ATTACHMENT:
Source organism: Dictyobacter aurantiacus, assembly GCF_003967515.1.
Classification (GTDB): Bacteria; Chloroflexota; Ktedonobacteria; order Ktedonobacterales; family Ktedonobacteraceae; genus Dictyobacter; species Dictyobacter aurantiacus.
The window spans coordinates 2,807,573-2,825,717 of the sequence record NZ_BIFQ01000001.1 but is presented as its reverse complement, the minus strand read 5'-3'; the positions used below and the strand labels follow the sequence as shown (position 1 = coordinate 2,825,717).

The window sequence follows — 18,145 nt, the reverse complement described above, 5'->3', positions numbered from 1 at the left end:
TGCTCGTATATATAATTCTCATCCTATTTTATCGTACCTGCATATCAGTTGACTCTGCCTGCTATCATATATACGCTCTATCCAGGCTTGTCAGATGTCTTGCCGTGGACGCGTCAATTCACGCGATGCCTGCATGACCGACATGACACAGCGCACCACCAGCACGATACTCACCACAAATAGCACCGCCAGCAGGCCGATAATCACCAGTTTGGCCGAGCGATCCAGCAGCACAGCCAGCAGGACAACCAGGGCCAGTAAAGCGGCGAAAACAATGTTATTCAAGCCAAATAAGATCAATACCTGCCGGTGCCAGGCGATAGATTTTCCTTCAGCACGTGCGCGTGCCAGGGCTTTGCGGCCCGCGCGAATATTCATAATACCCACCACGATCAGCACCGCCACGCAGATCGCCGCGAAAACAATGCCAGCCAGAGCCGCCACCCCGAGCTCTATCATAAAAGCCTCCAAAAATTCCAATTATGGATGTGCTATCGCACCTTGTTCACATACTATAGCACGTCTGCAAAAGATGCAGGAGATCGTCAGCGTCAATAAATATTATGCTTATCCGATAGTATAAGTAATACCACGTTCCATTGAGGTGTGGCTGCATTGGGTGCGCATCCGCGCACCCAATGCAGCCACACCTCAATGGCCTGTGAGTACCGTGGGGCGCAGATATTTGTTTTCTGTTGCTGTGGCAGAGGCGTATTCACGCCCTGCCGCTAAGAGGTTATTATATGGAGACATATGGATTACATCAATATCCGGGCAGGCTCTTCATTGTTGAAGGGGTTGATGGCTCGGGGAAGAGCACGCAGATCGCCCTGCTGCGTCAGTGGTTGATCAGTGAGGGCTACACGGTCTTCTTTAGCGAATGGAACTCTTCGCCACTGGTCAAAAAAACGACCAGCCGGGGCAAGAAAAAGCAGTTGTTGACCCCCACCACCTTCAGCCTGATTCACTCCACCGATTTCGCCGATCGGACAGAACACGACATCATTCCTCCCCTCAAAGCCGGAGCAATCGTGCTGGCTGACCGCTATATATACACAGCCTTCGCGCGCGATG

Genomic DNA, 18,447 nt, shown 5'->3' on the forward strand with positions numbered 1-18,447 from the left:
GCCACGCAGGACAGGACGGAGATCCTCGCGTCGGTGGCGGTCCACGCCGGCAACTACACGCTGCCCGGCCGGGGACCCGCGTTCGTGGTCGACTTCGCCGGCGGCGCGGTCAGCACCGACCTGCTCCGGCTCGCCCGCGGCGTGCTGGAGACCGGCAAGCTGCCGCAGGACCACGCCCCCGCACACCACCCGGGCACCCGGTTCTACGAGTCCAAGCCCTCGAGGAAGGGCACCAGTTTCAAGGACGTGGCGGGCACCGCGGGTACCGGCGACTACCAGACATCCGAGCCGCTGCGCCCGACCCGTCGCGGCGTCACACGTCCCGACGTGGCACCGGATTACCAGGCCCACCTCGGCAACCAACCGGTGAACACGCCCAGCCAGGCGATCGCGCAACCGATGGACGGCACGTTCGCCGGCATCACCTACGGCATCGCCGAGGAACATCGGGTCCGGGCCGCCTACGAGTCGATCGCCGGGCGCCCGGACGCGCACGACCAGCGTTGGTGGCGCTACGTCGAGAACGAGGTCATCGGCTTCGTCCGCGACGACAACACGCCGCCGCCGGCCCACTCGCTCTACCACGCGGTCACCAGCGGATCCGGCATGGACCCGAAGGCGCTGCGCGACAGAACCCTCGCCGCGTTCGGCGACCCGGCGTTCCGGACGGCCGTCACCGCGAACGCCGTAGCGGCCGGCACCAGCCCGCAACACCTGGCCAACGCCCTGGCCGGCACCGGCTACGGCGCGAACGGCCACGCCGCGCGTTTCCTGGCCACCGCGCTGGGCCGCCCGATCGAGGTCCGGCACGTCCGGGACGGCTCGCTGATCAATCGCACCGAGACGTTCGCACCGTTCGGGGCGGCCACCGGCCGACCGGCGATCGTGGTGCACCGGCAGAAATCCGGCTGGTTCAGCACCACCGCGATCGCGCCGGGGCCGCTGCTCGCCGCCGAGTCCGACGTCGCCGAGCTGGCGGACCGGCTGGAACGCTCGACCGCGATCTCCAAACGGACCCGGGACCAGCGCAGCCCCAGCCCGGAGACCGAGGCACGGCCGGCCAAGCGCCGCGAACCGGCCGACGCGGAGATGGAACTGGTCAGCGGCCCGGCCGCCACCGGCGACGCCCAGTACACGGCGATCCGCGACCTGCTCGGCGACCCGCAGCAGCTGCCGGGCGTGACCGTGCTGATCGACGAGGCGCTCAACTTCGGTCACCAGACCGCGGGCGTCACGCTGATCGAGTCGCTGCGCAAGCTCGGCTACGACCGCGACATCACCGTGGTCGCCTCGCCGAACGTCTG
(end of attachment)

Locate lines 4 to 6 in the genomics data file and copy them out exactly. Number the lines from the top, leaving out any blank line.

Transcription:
The window sequence follows — 18,145 nt, the reverse complement described above, 5'->3', positions numbered from 1 at the left end:
TGCTCGTATATATAATTCTCATCCTATTTTATCGTACCTGCATATCAGTTGACTCTGCCTGCTATCATATATACGCTCTATCCAGGCTTGTCAGATGTCTTGCCGTGGACGCGTCAATTCACGCGATGCCTGCATGACCGACATGACACAGCGCACCACCAGCACGATACTCACCACAAATAGCACCGCCAGCAGGCCGATAATCACCAGTTTGGCCGAGCGATCCAGCAGCACAGCCAGCAGGACAACCAGGGCCAGTAAAGCGGCGAAAACAATGTTATTCAAGCCAAATAAGATCAATACCTGCCGGTGCCAGGCGATAGATTTTCCTTCAGCACGTGCGCGTGCCAGGGCTTTGCGGCCCGCGCGAATATTCATAATACCCACCACGATCAGCACCGCCACGCAGATCGCCGCGAAAACAATGCCAGCCAGAGCCGCCACCCCGAGCTCTATCATAAAAGCCTCCAAAAATTCCAATTATGGATGTGCTATCGCACCTTGTTCACATACTATAGCACGTCTGCAAAAGATGCAGGAGATCGTCAGCGTCAATAAATATTATGCTTATCCGATAGTATAAGTAATACCACGTTCCATTGAGGTGTGGCTGCATTGGGTGCGCATCCGCGCACCCAATGCAGCCACACCTCAATGGCCTGTGAGTACCGTGGGGCGCAGATATTTGTTTTCTGTTGCTGTGGCAGAGGCGTATTCACGCCCTGCCGCTAAGAGGTTATTATATGGAGACATATGGATTACATCAATATCCGGGCAGGCTCTTCATTGTTGAAGGGGTTGATGGCTCGGGGAAGAGCACGCAGATCGCCCTGCTGCGTCAGTGGTTGATCAGTGAGGGCTACACGGTCTTCTTTAGCGAATGGAACTCTTCGCCACTGGTCAAAAAAACGACCAGCCGGGGCAAGAAAAAGCAGTTGTTGACCCCCACCACCTTCAGCCTGATTCACTCCACCGATTTCGCCGATCGGACAGAACACGACATCATTCCTCCCCTCAAAGCCGGAGCAATCGTGCTGGCTGACCGCTATATATACACAGCCTTCGCGCGCGATG

Genomic DNA, 18,447 nt, shown 5'->3' on the forward strand with positions numbered 1-18,447 from the left: